Friday, 5 October 2012

Ending Translator Invisibility

The school holidays are eating my brain. There are so many things I ought to be blogging about!

First of all, the winners of CEATL's Spot the Translator video contest are here! Hurrah! An end to translator invisibility!

Secondly, 90% of almost 2000 respondents to a survey in German trade mag Börsenblatt said translators ought to be named on book covers! This may have something to do with there not being a lobby in favour of translator invisibility. The lovely Isabel Bogdan wrote a guest column in the mag about one reason why translators tend to be invisible - because our names are so rarely on book covers. Perhaps things will change in that respect in Germany, as they have for the most part in the USA. Oddly, British publishers are quite stubborn about these things - but on the other hand, they pay better.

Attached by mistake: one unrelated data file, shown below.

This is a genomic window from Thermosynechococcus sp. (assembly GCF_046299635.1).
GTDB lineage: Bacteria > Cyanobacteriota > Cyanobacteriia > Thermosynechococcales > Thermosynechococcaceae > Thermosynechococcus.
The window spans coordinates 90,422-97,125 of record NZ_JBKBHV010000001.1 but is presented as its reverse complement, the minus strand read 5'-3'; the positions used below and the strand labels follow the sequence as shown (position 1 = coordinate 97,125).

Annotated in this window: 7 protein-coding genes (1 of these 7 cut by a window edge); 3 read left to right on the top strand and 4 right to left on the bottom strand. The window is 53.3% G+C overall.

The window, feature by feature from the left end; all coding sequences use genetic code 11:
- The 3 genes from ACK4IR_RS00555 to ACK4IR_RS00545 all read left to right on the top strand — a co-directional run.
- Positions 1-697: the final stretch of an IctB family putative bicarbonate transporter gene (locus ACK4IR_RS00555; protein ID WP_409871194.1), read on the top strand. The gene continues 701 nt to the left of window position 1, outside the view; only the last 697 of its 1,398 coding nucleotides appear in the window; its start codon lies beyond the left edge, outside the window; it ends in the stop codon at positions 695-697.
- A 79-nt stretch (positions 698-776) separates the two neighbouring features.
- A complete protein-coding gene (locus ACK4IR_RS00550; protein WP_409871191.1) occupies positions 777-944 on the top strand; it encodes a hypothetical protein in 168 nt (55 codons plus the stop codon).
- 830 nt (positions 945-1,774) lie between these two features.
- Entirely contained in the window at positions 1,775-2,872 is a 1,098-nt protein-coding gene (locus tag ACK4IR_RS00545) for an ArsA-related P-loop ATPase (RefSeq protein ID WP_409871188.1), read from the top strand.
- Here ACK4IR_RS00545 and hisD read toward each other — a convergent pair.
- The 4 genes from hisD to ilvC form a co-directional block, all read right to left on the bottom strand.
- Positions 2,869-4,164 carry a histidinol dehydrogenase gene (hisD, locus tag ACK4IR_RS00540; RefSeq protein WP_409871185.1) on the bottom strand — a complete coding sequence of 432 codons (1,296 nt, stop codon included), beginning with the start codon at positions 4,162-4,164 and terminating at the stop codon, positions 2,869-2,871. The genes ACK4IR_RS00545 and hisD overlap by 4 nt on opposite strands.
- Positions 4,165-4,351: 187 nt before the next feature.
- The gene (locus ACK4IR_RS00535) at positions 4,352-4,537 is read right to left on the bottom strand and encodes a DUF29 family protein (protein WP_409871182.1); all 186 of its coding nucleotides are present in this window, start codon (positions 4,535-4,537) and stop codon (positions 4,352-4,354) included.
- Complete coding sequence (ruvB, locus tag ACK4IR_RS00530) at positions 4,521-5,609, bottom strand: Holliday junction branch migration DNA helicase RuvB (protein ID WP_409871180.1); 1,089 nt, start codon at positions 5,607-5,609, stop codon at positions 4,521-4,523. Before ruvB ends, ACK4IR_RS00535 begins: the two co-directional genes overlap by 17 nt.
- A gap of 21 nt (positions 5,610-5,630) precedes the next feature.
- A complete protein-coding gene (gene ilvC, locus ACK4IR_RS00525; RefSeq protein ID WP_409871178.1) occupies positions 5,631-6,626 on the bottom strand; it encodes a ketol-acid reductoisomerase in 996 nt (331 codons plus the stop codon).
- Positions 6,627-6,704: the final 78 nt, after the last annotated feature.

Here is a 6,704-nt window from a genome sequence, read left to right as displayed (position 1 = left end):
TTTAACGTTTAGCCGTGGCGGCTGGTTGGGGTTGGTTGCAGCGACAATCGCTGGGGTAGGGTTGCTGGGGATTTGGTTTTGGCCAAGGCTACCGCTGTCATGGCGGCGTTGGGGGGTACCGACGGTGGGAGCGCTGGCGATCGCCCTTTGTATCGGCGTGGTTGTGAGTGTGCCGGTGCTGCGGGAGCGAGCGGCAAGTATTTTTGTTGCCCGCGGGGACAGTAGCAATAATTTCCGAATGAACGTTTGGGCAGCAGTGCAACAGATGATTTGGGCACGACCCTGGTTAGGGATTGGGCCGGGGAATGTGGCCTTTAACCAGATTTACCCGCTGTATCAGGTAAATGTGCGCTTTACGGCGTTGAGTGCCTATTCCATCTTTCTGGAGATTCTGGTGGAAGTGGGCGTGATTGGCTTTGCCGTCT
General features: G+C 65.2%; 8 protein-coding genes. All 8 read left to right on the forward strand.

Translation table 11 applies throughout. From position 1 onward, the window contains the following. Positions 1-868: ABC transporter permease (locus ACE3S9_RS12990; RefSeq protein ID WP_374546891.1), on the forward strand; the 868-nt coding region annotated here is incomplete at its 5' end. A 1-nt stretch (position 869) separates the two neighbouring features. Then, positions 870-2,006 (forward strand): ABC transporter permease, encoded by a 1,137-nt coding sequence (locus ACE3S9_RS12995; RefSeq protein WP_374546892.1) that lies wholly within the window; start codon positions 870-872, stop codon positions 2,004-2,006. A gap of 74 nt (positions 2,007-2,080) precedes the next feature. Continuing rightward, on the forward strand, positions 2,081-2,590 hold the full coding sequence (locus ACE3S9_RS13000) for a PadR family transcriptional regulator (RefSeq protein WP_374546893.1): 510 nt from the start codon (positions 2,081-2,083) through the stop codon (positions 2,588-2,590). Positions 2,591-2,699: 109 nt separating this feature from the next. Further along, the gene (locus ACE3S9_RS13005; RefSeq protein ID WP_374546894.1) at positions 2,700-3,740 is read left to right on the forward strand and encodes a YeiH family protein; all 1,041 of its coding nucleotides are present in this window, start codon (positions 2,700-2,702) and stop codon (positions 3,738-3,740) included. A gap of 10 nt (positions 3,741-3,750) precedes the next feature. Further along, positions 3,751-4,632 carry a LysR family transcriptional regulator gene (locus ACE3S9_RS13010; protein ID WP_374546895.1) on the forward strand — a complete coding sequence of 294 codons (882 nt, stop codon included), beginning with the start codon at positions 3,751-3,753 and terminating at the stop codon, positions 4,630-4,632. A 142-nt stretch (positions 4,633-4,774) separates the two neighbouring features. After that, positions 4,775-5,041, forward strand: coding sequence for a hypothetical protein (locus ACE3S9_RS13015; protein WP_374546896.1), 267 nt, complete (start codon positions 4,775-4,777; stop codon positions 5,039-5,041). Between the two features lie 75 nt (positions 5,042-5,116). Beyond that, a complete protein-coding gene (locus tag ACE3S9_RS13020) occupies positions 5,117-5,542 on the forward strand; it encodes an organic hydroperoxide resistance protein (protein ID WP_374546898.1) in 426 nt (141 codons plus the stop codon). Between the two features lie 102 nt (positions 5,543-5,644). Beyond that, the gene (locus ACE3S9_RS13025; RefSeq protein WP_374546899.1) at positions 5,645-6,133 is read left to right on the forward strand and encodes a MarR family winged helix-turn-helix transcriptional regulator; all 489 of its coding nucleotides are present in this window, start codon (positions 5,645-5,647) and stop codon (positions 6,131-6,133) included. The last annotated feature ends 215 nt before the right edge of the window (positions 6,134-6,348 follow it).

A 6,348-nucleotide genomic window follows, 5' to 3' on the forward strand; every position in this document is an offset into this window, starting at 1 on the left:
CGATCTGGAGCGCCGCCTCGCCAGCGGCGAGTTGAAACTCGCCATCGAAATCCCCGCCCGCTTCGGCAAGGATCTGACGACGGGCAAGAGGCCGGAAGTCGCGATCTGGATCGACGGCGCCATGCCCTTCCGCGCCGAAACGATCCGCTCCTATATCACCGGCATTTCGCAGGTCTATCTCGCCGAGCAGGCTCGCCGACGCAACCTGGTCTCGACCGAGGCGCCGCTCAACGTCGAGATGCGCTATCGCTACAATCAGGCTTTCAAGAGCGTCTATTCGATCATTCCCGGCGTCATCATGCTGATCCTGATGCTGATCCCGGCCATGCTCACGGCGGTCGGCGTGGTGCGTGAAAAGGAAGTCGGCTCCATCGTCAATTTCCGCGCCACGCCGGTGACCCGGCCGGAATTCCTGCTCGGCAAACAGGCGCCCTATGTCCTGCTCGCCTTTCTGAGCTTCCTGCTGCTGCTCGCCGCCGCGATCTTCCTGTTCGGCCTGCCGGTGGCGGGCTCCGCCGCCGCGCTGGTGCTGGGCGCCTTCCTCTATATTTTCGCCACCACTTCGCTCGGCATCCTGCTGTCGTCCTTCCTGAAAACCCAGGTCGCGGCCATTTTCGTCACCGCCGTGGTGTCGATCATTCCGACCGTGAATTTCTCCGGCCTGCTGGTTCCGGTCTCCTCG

David said...

The NY Times has a good obituary today for the great translator Michael Henry Heim.

I especially enjoyed this bit:

"In an interview with The Los Angeles Times in 2001, Mr. Heim described the sleight-of-hand that informs the translator’s art:

“The reader must believe he or she is reading a work in French or Japanese and yet be reading it in English,” he said. “That’s the real paradox. It’s a scam, if you like. A feat of legerdemain. But I think it can be done.”

German English Translator said...

I've come to this rather late but this is really interesting, thoughtful and well written.